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In 1965, 17 year-old high school student, Rendy Gardner,
stayed awake for 264 hours.
That's 11 days to see how he'd cope without sleep.
On the 2nd day, his eyes stopped focusing.
Next, he lost the ability to identify objects by touch.
By day 3, Gardner was moody and uncoordinated.
At the end of the experiment, he was struggling to concentrate, had
trouble with short term memory, became paranoid, and started hallucinating.
Although Gardner recovered without long term psychological or physical damage,
for others, loosing shuteye can result in hormonal imbalance, illness,
and in extreme cases, death.
We're only beginning to understand why we sleep to begin with.
But we do know it's essential. Adults need 7 to 8 hours of sleep a night
and adolescents need about 10.
We grow sleepy due to signals of our body telling our brain we are tired,
and signals from the environment telling us it's dark outside.
The rise in sleep inducing chemicals, like adenosine and melatonin,
send us into a light doze that grows deeper,
making our breathing and heart rate slow down and our muscles relax.
This non REM sleep is when DNA is repaired and our bodies replenish themselves
for the day ahead. In the USA, it's estimated that
30% of adults and 66% of adolescents are regularly sleep-deprived.
This isn't just a minor inconvenience. Staying awake can cause serious bodily harm.
When we lose sleep, learning, memory, mood, and reaction time are affected.
Sleeplessness may also cause inflammation, hallucinations, high blood pressure,
and it's even been linked to diabetes and obesity.
In 2014, a devoted soccer fan died after staying awake for 48 hours to watch the world cup.
While his untimely death was due to a stroke, studies show that
chronically sleeping fewer than 6h a night increases stroke risk by 4.5 times
compared to those getting a consistent 7 to 8 hours of shuteye.
For a handful of people on the planet who carry a rare inherited genetic mutation,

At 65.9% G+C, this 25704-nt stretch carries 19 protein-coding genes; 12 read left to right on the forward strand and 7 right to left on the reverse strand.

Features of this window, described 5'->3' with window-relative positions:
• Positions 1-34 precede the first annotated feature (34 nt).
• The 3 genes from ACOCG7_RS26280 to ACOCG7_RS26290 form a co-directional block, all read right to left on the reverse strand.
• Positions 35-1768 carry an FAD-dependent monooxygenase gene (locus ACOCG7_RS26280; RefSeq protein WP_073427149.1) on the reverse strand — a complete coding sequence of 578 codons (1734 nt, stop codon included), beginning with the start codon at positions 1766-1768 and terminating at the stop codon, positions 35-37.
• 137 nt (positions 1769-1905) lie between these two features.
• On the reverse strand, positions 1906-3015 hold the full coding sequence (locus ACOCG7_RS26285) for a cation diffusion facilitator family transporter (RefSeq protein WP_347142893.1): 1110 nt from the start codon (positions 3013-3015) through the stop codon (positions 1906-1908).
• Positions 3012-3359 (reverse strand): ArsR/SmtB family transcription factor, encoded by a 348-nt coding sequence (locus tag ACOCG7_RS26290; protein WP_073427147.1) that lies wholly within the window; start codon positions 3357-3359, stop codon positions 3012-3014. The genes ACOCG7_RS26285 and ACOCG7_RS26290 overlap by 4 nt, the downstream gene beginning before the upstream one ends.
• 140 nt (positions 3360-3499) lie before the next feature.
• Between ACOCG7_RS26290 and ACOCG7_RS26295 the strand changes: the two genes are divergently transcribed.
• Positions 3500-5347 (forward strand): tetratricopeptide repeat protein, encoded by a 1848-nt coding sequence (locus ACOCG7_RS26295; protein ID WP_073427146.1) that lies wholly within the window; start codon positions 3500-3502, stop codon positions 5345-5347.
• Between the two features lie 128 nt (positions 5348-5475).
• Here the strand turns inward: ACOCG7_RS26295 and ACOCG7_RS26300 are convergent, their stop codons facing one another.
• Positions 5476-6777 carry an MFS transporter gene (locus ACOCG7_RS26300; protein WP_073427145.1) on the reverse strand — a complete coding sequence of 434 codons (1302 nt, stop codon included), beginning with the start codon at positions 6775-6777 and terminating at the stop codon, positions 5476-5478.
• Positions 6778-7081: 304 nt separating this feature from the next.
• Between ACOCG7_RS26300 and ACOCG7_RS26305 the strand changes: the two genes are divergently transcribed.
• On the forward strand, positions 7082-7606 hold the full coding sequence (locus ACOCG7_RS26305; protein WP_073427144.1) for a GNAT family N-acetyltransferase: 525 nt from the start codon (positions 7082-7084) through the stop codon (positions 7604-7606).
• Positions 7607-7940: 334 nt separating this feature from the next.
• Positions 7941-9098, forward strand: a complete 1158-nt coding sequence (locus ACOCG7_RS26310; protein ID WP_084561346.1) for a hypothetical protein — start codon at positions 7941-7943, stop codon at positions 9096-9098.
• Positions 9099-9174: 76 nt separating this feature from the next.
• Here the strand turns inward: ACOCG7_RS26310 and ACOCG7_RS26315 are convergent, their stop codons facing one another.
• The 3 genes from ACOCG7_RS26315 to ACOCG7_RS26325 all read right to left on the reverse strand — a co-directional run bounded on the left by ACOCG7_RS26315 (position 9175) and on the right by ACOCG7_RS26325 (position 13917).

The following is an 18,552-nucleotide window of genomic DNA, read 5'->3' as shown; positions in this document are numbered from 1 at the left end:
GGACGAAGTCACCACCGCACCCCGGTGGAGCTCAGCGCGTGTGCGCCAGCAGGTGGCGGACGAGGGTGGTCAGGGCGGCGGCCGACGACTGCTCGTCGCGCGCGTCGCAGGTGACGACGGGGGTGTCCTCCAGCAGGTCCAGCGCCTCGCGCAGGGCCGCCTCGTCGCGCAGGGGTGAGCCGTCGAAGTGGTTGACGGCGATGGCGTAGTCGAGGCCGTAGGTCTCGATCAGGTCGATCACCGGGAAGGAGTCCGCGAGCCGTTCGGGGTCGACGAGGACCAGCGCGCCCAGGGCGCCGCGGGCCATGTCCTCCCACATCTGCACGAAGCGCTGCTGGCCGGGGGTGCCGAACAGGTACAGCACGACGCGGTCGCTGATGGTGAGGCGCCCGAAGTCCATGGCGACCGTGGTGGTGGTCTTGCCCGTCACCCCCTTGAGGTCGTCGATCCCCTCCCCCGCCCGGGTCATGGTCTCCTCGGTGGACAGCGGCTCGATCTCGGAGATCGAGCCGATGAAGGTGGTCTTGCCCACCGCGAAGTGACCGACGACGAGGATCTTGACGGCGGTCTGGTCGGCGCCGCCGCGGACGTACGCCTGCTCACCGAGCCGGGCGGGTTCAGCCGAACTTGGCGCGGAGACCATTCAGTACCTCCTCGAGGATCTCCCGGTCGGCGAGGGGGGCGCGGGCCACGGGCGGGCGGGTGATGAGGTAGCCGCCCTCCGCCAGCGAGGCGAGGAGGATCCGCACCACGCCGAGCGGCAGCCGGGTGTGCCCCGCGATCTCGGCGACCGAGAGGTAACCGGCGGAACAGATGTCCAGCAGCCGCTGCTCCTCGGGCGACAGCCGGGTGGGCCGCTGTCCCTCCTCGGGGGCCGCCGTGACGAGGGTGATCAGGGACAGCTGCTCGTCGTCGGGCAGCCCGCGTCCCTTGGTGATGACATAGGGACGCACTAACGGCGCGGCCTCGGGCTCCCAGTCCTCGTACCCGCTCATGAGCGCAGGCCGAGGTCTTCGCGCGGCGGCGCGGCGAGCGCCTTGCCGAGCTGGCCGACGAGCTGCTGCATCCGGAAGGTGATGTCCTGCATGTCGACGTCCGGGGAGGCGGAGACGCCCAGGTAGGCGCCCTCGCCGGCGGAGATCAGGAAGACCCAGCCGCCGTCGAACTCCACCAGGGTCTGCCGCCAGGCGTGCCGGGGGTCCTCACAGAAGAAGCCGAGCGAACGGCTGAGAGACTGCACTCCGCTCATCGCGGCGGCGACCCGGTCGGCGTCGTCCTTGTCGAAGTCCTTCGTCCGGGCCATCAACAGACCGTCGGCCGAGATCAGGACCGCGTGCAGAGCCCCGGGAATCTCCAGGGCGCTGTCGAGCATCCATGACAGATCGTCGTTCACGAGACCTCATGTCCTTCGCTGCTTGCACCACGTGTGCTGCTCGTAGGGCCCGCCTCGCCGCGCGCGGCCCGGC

sleeplessness is a daily reality.
This condition, known as Fatal Familial Insomnia, places the body in a night mirror state of wakefulness,
forbidding it from entering the sanctuary of sleep.
Within months or years, this progressively worsening condition leads to
dementia and death.
How can sleep deprivation cause such immense suffering?
Scientists think the answer lies with the accumulation of waste products in the brain.
During our waking hours, our cells are busy using up
our day's energy sources which get broken down into various byproducts
including adenosine. As adenosine builds up, it increases the urge to sleep,
also known as sleep pressure.
In fact, caffeine works by blocking adenosine's receptor pathways.
Other waste products also build up in the brain, and if they're not cleared away,
they collectively overload the brain
and are thought to lead to the many negative symptoms of sleep deprivation.
So, what's happening in our brain, when we sleep, to prevent this?
Scientists found something called the glymphatic system, a clean up mechanism
that removes this build up and is much more active when we're asleep.
It works by using cerebrospinal fluid to flush away toxic byproducts that accumulate between cells.
Lymphatic vessels, which serve as pathways for immune cells have recently been
discovered in the brain, and they may also play a role
in clearing out the brain's daily waste products.
While scientists continue exploring the restorative mechanisms behind sleep,
we can be sure that sleeping into slumber is a necessity
if we wanna maintain our health and our sanity.
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【TED-Ed】如果不睡覺會發生什麼事? (What would happen if you didn’t sleep? - Claudia Aguirre)

67860 分類 收藏
echoke 發佈於 2016 年 1 月 5 日    黃世閔 翻譯    Kristi Yang 審核
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